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Stratus Technologies, a leading maker of super-reliable servers has boosted one of its lower-end systems aimed at running Windows Server 2003.

Stratus today announced the W Series ftServer 4600 box, which was built around a brand new, homemade chipset. The two-processor server runs on 3.6GHz Xeon (Irwindale) chips from Intel and can crank through information up to 66 per cent faster than previous 5600 systems, according to Stratus. In addition to the new chips, the server also ships with cheaper SATA hard drives instead of the SCSI drives available with the 4600's predecessor.

Stratus, for the uninitiated, prides itself on adding an unprecedented level of reliability to rather standard servers. These so-called high-availability machines cost more than regular two or four processor boxes but typically less than similar systems based on proprietary processors and components. Financial institutions, public safety bodies and manufacturing companies tend to be the most likely customers for these types of specialized servers.

Stratus customers will find that the ftServer 4600 takes up one-third less space than its predecessor and ships with the latest Intel chip technology such as a 2MB Level 2 cache on each chip, support for up to 16GB of DDR2 memory and an 800MHz front-side bus. "Further, input/output-bound applications running on the ftServer 4600 system can expect as much as a five-fold performance improvement. The chipset also makes possible first-of-its-kind performance features and enhancements that Stratus plans to include in future Stratus 4000 Series server models," Stratus said.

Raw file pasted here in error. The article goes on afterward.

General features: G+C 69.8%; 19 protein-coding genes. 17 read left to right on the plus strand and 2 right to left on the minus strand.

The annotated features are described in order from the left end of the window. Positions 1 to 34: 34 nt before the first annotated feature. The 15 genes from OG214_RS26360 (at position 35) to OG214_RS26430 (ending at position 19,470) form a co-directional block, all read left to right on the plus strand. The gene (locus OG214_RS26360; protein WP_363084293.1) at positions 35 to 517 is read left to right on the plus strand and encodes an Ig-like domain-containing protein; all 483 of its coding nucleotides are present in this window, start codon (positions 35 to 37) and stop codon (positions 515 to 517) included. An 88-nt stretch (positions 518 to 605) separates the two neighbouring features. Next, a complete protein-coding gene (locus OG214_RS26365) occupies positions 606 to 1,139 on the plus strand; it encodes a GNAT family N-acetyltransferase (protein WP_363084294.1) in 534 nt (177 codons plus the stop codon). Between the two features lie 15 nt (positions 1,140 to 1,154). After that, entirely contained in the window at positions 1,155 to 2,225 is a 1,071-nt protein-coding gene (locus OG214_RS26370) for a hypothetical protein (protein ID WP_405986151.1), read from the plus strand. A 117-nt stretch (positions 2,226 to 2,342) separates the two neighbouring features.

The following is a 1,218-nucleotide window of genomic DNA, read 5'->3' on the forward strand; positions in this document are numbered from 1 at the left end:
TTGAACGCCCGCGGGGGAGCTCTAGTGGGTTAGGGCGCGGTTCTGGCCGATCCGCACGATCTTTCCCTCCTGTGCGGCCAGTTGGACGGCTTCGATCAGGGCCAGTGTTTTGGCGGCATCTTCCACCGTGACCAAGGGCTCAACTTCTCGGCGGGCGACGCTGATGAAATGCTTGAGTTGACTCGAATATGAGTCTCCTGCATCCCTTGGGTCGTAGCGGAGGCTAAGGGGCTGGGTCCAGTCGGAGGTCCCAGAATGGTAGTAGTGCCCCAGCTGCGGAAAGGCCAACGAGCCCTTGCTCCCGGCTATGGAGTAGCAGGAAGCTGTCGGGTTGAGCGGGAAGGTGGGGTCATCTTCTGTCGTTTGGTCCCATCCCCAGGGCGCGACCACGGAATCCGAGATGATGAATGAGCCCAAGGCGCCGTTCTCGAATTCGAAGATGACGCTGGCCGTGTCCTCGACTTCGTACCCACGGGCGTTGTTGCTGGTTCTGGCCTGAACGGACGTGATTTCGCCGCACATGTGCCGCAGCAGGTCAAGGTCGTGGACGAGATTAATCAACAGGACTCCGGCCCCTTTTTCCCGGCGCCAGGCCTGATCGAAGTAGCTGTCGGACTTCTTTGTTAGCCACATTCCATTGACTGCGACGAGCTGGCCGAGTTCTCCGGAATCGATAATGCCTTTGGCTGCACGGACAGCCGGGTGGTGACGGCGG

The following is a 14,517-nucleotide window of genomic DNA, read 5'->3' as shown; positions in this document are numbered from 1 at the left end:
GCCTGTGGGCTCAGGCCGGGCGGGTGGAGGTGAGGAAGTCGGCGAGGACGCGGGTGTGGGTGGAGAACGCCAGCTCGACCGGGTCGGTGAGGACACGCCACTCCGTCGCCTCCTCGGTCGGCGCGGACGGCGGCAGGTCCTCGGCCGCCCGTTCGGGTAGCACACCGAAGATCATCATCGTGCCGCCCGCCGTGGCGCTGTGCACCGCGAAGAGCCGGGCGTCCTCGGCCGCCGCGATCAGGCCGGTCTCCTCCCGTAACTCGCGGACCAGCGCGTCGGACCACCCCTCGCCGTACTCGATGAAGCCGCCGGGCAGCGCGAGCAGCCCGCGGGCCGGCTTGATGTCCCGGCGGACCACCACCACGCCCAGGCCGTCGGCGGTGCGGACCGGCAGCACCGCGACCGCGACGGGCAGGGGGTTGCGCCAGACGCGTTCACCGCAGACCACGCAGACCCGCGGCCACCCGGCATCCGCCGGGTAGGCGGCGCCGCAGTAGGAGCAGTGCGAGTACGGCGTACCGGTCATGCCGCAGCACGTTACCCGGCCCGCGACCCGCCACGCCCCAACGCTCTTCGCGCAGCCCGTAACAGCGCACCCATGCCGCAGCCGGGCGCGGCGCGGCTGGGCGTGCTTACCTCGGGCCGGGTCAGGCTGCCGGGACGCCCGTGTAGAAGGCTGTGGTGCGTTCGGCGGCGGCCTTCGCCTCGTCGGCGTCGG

On the storage side, customers will find that the new box holds up to six 74GB Western Digital Raptor 10,000 RPM SATA drives. This gives customers a product with a similar performance but lower price than previous SCSI drives. Stratus also supports EMC's Clariion, AX100 and Symmetrix systems for external storage.

The ftServer 4600 should be one of Stratus's better sellers and is aimed right at Windows Server 2003 customers. Later this year, Stratus expects to come out with a box specifically for Linux customers as well.

Customers will find that a pretty well loaded version of the ftServer 4600 server will cost them close to $40,000. That price includes four of the Xeon processors even though Stratus officially calls the system a two-way server. That's because of Stratus's no single point-of-failure design. More information on the box is available here. ®

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